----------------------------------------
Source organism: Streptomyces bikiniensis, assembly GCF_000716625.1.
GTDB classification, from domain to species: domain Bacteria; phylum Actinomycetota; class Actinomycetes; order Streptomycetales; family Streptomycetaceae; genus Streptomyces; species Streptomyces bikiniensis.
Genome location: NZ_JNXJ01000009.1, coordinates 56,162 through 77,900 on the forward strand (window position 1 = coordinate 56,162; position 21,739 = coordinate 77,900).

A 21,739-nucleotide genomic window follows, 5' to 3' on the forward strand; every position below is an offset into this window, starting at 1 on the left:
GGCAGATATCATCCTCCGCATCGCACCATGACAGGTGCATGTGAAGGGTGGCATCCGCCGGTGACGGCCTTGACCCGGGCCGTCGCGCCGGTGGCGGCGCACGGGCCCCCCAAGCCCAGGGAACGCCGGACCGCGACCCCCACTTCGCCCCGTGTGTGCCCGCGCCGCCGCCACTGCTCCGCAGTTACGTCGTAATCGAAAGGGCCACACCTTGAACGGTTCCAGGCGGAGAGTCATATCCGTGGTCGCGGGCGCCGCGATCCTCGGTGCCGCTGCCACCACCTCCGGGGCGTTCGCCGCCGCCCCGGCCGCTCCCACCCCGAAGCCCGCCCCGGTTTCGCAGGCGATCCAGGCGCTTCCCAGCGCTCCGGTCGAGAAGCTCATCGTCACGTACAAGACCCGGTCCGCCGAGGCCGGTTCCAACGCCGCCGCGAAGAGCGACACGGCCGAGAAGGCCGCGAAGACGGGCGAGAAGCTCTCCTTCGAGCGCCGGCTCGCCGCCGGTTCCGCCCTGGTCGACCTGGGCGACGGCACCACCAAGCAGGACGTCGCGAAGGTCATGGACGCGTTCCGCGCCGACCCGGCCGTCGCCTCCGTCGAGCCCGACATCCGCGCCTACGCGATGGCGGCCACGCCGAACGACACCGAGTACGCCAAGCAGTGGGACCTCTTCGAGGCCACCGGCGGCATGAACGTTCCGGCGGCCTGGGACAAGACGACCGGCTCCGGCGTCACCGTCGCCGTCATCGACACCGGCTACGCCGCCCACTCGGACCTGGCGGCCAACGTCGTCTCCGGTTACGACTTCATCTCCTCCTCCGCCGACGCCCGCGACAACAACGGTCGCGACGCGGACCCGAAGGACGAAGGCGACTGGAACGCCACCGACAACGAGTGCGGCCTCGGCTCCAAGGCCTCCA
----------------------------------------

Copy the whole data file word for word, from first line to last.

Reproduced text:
Source organism: Streptomyces bikiniensis, assembly GCF_000716625.1.
GTDB classification, from domain to species: domain Bacteria; phylum Actinomycetota; class Actinomycetes; order Streptomycetales; family Streptomycetaceae; genus Streptomyces; species Streptomyces bikiniensis.
Genome location: NZ_JNXJ01000009.1, coordinates 56,162 through 77,900 on the forward strand (window position 1 = coordinate 56,162; position 21,739 = coordinate 77,900).

A 21,739-nucleotide genomic window follows, 5' to 3' on the forward strand; every position below is an offset into this window, starting at 1 on the left:
GGCAGATATCATCCTCCGCATCGCACCATGACAGGTGCATGTGAAGGGTGGCATCCGCCGGTGACGGCCTTGACCCGGGCCGTCGCGCCGGTGGCGGCGCACGGGCCCCCCAAGCCCAGGGAACGCCGGACCGCGACCCCCACTTCGCCCCGTGTGTGCCCGCGCCGCCGCCACTGCTCCGCAGTTACGTCGTAATCGAAAGGGCCACACCTTGAACGGTTCCAGGCGGAGAGTCATATCCGTGGTCGCGGGCGCCGCGATCCTCGGTGCCGCTGCCACCACCTCCGGGGCGTTCGCCGCCGCCCCGGCCGCTCCCACCCCGAAGCCCGCCCCGGTTTCGCAGGCGATCCAGGCGCTTCCCAGCGCTCCGGTCGAGAAGCTCATCGTCACGTACAAGACCCGGTCCGCCGAGGCCGGTTCCAACGCCGCCGCGAAGAGCGACACGGCCGAGAAGGCCGCGAAGACGGGCGAGAAGCTCTCCTTCGAGCGCCGGCTCGCCGCCGGTTCCGCCCTGGTCGACCTGGGCGACGGCACCACCAAGCAGGACGTCGCGAAGGTCATGGACGCGTTCCGCGCCGACCCGGCCGTCGCCTCCGTCGAGCCCGACATCCGCGCCTACGCGATGGCGGCCACGCCGAACGACACCGAGTACGCCAAGCAGTGGGACCTCTTCGAGGCCACCGGCGGCATGAACGTTCCGGCGGCCTGGGACAAGACGACCGGCTCCGGCGTCACCGTCGCCGTCATCGACACCGGCTACGCCGCCCACTCGGACCTGGCGGCCAACGTCGTCTCCGGTTACGACTTCATCTCCTCCTCCGCCGACGCCCGCGACAACAACGGTCGCGACGCGGACCCGAAGGACGAAGGCGACTGGAACGCCACCGACAACGAGTGCGGCCTCGGCTCCAAGGCCTCCA